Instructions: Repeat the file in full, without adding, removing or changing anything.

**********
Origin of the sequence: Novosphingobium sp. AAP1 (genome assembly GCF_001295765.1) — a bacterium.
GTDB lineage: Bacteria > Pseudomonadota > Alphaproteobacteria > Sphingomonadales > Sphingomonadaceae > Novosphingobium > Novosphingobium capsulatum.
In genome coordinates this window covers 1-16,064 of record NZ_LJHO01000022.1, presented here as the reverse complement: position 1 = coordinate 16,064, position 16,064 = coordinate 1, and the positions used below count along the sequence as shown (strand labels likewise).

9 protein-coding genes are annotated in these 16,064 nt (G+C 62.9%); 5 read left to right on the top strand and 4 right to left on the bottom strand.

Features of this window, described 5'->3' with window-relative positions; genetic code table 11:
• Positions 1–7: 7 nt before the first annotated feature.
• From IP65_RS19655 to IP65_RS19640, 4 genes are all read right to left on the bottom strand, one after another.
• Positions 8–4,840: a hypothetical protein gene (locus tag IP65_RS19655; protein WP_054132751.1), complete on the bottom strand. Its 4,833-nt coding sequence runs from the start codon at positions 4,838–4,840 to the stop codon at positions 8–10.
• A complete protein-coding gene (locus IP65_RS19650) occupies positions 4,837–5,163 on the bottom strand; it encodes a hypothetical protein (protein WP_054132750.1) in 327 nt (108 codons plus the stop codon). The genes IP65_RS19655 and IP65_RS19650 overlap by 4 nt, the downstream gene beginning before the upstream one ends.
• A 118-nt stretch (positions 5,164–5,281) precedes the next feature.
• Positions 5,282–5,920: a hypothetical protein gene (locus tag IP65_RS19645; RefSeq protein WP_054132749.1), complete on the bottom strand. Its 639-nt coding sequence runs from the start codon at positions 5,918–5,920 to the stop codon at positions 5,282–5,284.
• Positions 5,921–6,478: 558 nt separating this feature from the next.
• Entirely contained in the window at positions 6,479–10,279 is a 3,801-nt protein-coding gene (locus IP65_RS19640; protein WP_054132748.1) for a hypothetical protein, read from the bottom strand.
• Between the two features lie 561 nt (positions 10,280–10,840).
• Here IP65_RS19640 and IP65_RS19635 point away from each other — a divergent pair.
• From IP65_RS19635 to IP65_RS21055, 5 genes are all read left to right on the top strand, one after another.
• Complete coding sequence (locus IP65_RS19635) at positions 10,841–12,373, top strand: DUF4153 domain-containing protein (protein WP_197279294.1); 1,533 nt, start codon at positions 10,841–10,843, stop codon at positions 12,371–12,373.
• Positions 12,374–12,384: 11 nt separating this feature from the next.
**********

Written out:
Origin of the sequence: Novosphingobium sp. AAP1 (genome assembly GCF_001295765.1) — a bacterium.
GTDB lineage: Bacteria > Pseudomonadota > Alphaproteobacteria > Sphingomonadales > Sphingomonadaceae > Novosphingobium > Novosphingobium capsulatum.
In genome coordinates this window covers 1-16,064 of record NZ_LJHO01000022.1, presented here as the reverse complement: position 1 = coordinate 16,064, position 16,064 = coordinate 1, and the positions used below count along the sequence as shown (strand labels likewise).

9 protein-coding genes are annotated in these 16,064 nt (G+C 62.9%); 5 read left to right on the top strand and 4 right to left on the bottom strand.

Features of this window, described 5'->3' with window-relative positions; genetic code table 11:
• Positions 1–7: 7 nt before the first annotated feature.
• From IP65_RS19655 to IP65_RS19640, 4 genes are all read right to left on the bottom strand, one after another.
• Positions 8–4,840: a hypothetical protein gene (locus tag IP65_RS19655; protein WP_054132751.1), complete on the bottom strand. Its 4,833-nt coding sequence runs from the start codon at positions 4,838–4,840 to the stop codon at positions 8–10.
• A complete protein-coding gene (locus IP65_RS19650) occupies positions 4,837–5,163 on the bottom strand; it encodes a hypothetical protein (protein WP_054132750.1) in 327 nt (108 codons plus the stop codon). The genes IP65_RS19655 and IP65_RS19650 overlap by 4 nt, the downstream gene beginning before the upstream one ends.
• A 118-nt stretch (positions 5,164–5,281) precedes the next feature.
• Positions 5,282–5,920: a hypothetical protein gene (locus tag IP65_RS19645; RefSeq protein WP_054132749.1), complete on the bottom strand. Its 639-nt coding sequence runs from the start codon at positions 5,918–5,920 to the stop codon at positions 5,282–5,284.
• Positions 5,921–6,478: 558 nt separating this feature from the next.
• Entirely contained in the window at positions 6,479–10,279 is a 3,801-nt protein-coding gene (locus IP65_RS19640; protein WP_054132748.1) for a hypothetical protein, read from the bottom strand.
• Between the two features lie 561 nt (positions 10,280–10,840).
• Here IP65_RS19640 and IP65_RS19635 point away from each other — a divergent pair.
• From IP65_RS19635 to IP65_RS21055, 5 genes are all read left to right on the top strand, one after another.
• Complete coding sequence (locus IP65_RS19635) at positions 10,841–12,373, top strand: DUF4153 domain-containing protein (protein WP_197279294.1); 1,533 nt, start codon at positions 10,841–10,843, stop codon at positions 12,371–12,373.
• Positions 12,374–12,384: 11 nt separating this feature from the next.